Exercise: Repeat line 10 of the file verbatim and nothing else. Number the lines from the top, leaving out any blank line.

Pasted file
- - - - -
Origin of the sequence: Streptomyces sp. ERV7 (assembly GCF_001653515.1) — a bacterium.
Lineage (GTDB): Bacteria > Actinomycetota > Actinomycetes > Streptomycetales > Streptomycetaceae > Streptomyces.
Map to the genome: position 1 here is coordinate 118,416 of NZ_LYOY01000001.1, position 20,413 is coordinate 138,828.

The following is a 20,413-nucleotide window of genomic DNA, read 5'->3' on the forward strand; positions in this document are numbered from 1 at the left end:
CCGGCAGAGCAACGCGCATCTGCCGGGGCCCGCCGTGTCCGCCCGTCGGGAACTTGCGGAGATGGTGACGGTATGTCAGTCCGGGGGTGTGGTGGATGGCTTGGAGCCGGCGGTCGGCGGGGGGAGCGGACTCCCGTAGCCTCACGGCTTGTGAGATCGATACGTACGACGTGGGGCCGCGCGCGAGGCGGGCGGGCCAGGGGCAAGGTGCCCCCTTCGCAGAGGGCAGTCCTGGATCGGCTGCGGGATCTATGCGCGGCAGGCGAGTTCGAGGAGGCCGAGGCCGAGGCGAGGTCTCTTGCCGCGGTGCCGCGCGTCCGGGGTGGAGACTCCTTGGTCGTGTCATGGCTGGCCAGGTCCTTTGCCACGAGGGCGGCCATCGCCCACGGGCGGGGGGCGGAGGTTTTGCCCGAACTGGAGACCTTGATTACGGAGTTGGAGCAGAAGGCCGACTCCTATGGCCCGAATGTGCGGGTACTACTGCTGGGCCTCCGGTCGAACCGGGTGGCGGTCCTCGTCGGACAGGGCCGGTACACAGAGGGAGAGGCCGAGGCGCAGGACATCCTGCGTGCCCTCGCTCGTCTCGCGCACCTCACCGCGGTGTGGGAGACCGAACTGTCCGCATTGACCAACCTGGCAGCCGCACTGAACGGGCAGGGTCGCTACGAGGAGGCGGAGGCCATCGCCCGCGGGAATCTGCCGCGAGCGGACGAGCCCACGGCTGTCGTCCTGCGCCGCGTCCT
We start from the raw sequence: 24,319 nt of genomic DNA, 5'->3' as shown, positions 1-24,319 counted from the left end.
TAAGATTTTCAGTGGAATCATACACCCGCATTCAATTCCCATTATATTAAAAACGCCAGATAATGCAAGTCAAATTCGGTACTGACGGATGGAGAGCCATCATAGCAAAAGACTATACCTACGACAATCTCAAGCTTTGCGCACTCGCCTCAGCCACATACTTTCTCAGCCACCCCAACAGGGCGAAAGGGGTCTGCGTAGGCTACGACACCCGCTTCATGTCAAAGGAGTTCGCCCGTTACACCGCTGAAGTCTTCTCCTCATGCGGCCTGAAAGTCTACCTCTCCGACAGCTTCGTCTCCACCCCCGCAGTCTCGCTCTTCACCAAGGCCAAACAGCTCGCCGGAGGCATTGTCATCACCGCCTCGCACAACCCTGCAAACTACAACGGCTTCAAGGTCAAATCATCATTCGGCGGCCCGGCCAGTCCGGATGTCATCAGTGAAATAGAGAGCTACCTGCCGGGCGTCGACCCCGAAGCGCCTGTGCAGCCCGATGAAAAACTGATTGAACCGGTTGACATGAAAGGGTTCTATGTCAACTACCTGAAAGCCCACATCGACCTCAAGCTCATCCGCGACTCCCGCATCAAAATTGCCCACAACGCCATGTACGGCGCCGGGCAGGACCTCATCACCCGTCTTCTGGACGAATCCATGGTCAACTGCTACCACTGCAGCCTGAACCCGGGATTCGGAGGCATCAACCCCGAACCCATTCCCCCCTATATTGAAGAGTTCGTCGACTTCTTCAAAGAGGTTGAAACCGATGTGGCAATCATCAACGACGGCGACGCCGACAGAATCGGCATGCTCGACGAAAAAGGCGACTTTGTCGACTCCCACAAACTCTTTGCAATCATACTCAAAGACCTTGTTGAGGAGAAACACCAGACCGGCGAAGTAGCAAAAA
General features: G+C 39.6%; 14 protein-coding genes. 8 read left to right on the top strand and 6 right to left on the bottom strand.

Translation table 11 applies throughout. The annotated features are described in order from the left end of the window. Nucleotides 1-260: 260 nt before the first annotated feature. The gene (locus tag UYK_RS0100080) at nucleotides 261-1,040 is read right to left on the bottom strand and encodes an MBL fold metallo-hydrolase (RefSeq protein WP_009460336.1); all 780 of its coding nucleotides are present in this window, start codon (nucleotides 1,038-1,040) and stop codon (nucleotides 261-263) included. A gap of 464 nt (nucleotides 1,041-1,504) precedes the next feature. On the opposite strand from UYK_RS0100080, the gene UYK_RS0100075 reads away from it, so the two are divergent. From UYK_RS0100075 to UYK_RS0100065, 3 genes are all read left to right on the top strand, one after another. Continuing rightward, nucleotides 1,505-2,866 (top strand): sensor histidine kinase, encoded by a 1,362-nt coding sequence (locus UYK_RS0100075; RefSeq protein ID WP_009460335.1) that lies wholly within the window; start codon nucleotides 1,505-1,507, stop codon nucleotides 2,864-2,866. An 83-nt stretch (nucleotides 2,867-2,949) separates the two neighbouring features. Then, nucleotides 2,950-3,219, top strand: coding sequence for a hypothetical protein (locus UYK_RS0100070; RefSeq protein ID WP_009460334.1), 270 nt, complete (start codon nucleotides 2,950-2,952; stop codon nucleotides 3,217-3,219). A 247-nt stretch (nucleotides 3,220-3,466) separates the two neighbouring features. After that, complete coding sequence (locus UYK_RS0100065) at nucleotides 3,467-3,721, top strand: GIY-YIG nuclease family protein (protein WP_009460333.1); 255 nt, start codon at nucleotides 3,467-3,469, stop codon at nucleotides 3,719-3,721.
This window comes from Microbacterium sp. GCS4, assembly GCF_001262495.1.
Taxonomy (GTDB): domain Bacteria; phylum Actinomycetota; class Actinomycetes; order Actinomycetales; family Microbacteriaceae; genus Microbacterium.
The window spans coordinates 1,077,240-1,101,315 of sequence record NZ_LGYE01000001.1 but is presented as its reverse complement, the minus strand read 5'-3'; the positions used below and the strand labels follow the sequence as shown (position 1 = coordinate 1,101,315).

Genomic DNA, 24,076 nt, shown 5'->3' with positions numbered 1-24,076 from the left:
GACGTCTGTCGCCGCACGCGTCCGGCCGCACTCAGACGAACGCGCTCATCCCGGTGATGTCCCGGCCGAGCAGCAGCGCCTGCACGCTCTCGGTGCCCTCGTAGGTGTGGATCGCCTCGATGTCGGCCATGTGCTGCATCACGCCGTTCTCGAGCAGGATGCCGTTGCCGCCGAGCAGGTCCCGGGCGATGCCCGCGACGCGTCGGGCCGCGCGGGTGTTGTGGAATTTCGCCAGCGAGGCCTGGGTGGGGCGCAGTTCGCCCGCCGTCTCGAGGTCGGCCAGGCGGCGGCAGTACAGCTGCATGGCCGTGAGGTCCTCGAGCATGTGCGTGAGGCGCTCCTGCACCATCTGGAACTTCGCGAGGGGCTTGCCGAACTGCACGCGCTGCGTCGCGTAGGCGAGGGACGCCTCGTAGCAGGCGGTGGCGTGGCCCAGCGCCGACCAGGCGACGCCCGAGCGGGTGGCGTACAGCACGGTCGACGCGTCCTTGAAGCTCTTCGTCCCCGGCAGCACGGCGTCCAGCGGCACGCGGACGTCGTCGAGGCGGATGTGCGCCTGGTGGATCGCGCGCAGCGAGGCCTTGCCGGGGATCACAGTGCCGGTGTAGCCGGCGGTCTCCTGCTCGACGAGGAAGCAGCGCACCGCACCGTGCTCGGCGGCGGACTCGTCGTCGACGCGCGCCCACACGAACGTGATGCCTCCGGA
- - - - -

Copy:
This window comes from Microbacterium sp. GCS4, assembly GCF_001262495.1.